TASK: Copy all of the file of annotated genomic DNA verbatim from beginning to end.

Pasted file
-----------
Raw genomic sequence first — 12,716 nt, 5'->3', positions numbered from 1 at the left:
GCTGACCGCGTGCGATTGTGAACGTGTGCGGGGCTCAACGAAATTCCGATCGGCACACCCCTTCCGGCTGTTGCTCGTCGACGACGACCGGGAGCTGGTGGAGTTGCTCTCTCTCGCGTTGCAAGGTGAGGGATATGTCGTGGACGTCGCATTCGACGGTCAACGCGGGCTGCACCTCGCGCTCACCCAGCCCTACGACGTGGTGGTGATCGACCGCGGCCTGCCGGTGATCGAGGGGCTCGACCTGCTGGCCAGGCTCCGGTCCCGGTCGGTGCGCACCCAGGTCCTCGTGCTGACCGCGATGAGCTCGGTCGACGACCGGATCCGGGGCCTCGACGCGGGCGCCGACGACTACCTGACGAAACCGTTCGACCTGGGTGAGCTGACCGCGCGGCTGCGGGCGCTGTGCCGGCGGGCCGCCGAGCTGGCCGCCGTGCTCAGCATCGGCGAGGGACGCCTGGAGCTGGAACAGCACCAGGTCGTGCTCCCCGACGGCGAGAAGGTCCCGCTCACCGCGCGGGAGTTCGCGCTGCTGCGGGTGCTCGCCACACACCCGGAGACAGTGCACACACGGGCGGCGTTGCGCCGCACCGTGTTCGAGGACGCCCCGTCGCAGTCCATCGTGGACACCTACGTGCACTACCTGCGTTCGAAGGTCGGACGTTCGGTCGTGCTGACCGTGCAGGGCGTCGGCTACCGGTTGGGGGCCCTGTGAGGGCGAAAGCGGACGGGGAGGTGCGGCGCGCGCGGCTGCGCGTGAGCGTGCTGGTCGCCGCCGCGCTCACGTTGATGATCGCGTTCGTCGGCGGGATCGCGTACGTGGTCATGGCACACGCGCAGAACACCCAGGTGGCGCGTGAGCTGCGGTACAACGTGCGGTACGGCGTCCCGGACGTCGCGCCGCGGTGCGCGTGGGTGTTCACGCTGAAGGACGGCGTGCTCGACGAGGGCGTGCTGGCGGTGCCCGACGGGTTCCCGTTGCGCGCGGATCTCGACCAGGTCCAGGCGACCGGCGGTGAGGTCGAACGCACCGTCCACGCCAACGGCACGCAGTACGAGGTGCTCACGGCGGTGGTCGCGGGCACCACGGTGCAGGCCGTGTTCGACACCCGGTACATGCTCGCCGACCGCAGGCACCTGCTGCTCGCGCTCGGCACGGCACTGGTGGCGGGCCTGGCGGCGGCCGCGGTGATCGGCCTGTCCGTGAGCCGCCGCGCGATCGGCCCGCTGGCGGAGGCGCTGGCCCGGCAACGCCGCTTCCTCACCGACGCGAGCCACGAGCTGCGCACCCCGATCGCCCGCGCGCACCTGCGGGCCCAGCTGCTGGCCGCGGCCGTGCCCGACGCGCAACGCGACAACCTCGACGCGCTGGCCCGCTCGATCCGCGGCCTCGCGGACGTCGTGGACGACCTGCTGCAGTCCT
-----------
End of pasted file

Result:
Raw genomic sequence first — 12,716 nt, 5'->3', positions numbered from 1 at the left:
GCTGACCGCGTGCGATTGTGAACGTGTGCGGGGCTCAACGAAATTCCGATCGGCACACCCCTTCCGGCTGTTGCTCGTCGACGACGACCGGGAGCTGGTGGAGTTGCTCTCTCTCGCGTTGCAAGGTGAGGGATATGTCGTGGACGTCGCATTCGACGGTCAACGCGGGCTGCACCTCGCGCTCACCCAGCCCTACGACGTGGTGGTGATCGACCGCGGCCTGCCGGTGATCGAGGGGCTCGACCTGCTGGCCAGGCTCCGGTCCCGGTCGGTGCGCACCCAGGTCCTCGTGCTGACCGCGATGAGCTCGGTCGACGACCGGATCCGGGGCCTCGACGCGGGCGCCGACGACTACCTGACGAAACCGTTCGACCTGGGTGAGCTGACCGCGCGGCTGCGGGCGCTGTGCCGGCGGGCCGCCGAGCTGGCCGCCGTGCTCAGCATCGGCGAGGGACGCCTGGAGCTGGAACAGCACCAGGTCGTGCTCCCCGACGGCGAGAAGGTCCCGCTCACCGCGCGGGAGTTCGCGCTGCTGCGGGTGCTCGCCACACACCCGGAGACAGTGCACACACGGGCGGCGTTGCGCCGCACCGTGTTCGAGGACGCCCCGTCGCAGTCCATCGTGGACACCTACGTGCACTACCTGCGTTCGAAGGTCGGACGTTCGGTCGTGCTGACCGTGCAGGGCGTCGGCTACCGGTTGGGGGCCCTGTGAGGGCGAAAGCGGACGGGGAGGTGCGGCGCGCGCGGCTGCGCGTGAGCGTGCTGGTCGCCGCCGCGCTCACGTTGATGATCGCGTTCGTCGGCGGGATCGCGTACGTGGTCATGGCACACGCGCAGAACACCCAGGTGGCGCGTGAGCTGCGGTACAACGTGCGGTACGGCGTCCCGGACGTCGCGCCGCGGTGCGCGTGGGTGTTCACGCTGAAGGACGGCGTGCTCGACGAGGGCGTGCTGGCGGTGCCCGACGGGTTCCCGTTGCGCGCGGATCTCGACCAGGTCCAGGCGACCGGCGGTGAGGTCGAACGCACCGTCCACGCCAACGGCACGCAGTACGAGGTGCTCACGGCGGTGGTCGCGGGCACCACGGTGCAGGCCGTGTTCGACACCCGGTACATGCTCGCCGACCGCAGGCACCTGCTGCTCGCGCTCGGCACGGCACTGGTGGCGGGCCTGGCGGCGGCCGCGGTGATCGGCCTGTCCGTGAGCCGCCGCGCGATCGGCCCGCTGGCGGAGGCGCTGGCCCGGCAACGCCGCTTCCTCACCGACGCGAGCCACGAGCTGCGCACCCCGATCGCCCGCGCGCACCTGCGGGCCCAGCTGCTGGCCGCGGCCGTGCCCGACGCGCAACGCGACAACCTCGACGCGCTGGCCCGCTCGATCCGCGGCCTCGCGGACGTCGTGGACGACCTGCTGCAGTCCT